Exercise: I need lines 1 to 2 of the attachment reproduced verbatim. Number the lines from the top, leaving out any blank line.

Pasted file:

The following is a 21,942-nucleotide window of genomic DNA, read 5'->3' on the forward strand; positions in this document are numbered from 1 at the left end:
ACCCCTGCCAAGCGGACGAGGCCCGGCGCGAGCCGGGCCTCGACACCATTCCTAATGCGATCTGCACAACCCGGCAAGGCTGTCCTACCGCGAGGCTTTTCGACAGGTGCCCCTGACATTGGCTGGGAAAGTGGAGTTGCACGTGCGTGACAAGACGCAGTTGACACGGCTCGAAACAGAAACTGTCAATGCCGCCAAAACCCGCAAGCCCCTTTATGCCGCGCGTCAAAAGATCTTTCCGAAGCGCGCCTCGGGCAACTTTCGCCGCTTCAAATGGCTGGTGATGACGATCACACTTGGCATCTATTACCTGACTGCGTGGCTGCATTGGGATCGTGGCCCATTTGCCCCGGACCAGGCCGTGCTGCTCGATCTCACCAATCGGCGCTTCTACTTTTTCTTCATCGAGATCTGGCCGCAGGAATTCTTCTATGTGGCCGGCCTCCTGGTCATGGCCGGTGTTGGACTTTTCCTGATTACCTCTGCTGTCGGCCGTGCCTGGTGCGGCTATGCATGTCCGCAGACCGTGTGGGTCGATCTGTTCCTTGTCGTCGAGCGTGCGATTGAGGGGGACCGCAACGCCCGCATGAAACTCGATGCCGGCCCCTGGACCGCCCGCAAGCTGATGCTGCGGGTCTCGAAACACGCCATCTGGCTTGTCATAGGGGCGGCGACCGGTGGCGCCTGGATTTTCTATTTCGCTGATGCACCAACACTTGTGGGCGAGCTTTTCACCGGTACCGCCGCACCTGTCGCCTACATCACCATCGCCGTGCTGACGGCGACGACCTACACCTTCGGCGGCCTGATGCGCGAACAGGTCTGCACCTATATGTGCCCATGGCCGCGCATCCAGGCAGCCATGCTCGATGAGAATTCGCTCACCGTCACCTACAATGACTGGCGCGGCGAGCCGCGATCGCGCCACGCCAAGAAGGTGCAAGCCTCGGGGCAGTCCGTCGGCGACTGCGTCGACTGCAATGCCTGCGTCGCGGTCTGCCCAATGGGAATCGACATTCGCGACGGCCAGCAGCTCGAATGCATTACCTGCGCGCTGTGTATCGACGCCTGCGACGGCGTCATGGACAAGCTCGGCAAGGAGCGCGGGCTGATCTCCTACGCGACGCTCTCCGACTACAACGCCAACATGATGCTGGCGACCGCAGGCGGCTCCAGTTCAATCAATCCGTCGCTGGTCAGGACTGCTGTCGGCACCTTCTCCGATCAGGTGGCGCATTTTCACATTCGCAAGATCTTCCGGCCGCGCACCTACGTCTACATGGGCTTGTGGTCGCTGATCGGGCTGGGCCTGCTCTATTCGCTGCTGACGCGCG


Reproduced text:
The following is a 21,942-nucleotide window of genomic DNA, read 5'->3' on the forward strand; positions in this document are numbered from 1 at the left end:
ACCCCTGCCAAGCGGACGAGGCCCGGCGCGAGCCGGGCCTCGACACCATTCCTAATGCGATCTGCACAACCCGGCAAGGCTGTCCTACCGCGAGGCTTTTCGACAGGTGCCCCTGACATTGGCTGGGAAAGTGGAGTTGCACGTGCGTGACAAGACGCAGTTGACACGGCTCGAAACAGAAACTGTCAATGCCGCCAAAACCCGCAAGCCCCTTTATGCCGCGCGTCAAAAGATCTTTCCGAAGCGCGCCTCGGGCAACTTTCGCCGCTTCAAATGGCTGGTGATGACGATCACACTTGGCATCTATTACCTGACTGCGTGGCTGCATTGGGATCGTGGCCCATTTGCCCCGGACCAGGCCGTGCTGCTCGATCTCACCAATCGGCGCTTCTACTTTTTCTTCATCGAGATCTGGCCGCAGGAATTCTTCTATGTGGCCGGCCTCCTGGTCATGGCCGGTGTTGGACTTTTCCTGATTACCTCTGCTGTCGGCCGTGCCTGGTGCGGCTATGCATGTCCGCAGACCGTGTGGGTCGATCTGTTCCTTGTCGTCGAGCGTGCGATTGAGGGGGACCGCAACGCCCGCATGAAACTCGATGCCGGCCCCTGGACCGCCCGCAAGCTGATGCTGCGGGTCTCGAAACACGCCATCTGGCTTGTCATAGGGGCGGCGACCGGTGGCGCCTGGATTTTCTATTTCGCTGATGCACCAACACTTGTGGGCGAGCTTTTCACCGGTACCGCCGCACCTGTCGCCTACATCACCATCGCCGTGCTGACGGCGACGACCTACACCTTCGGCGGCCTGATGCGCGAACAGGTCTGCACCTATATGTGCCCATGGCCGCGCATCCAGGCAGCCATGCTCGATGAGAATTCGCTCACCGTCACCTACAATGACTGGCGCGGCGAGCCGCGATCGCGCCACGCCAAGAAGGTGCAAGCCTCGGGGCAGTCCGTCGGCGACTGCGTCGACTGCAATGCCTGCGTCGCGGTCTGCCCAATGGGAATCGACATTCGCGACGGCCAGCAGCTCGAATGCATTACCTGCGCGCTGTGTATCGACGCCTGCGACGGCGTCATGGACAAGCTCGGCAAGGAGCGCGGGCTGATCTCCTACGCGACGCTCTCCGACTACAACGCCAACATGATGCTGGCGACCGCAGGCGGCTCCAGTTCAATCAATCCGTCGCTGGTCAGGACTGCTGTCGGCACCTTCTCCGATCAGGTGGCGCATTTTCACATTCGCAAGATCTTCCGGCCGCGCACCTACGTCTACATGGGCTTGTGGTCGCTGATCGGGCTGGGCCTGCTCTATTCGCTGCTGACGCGCG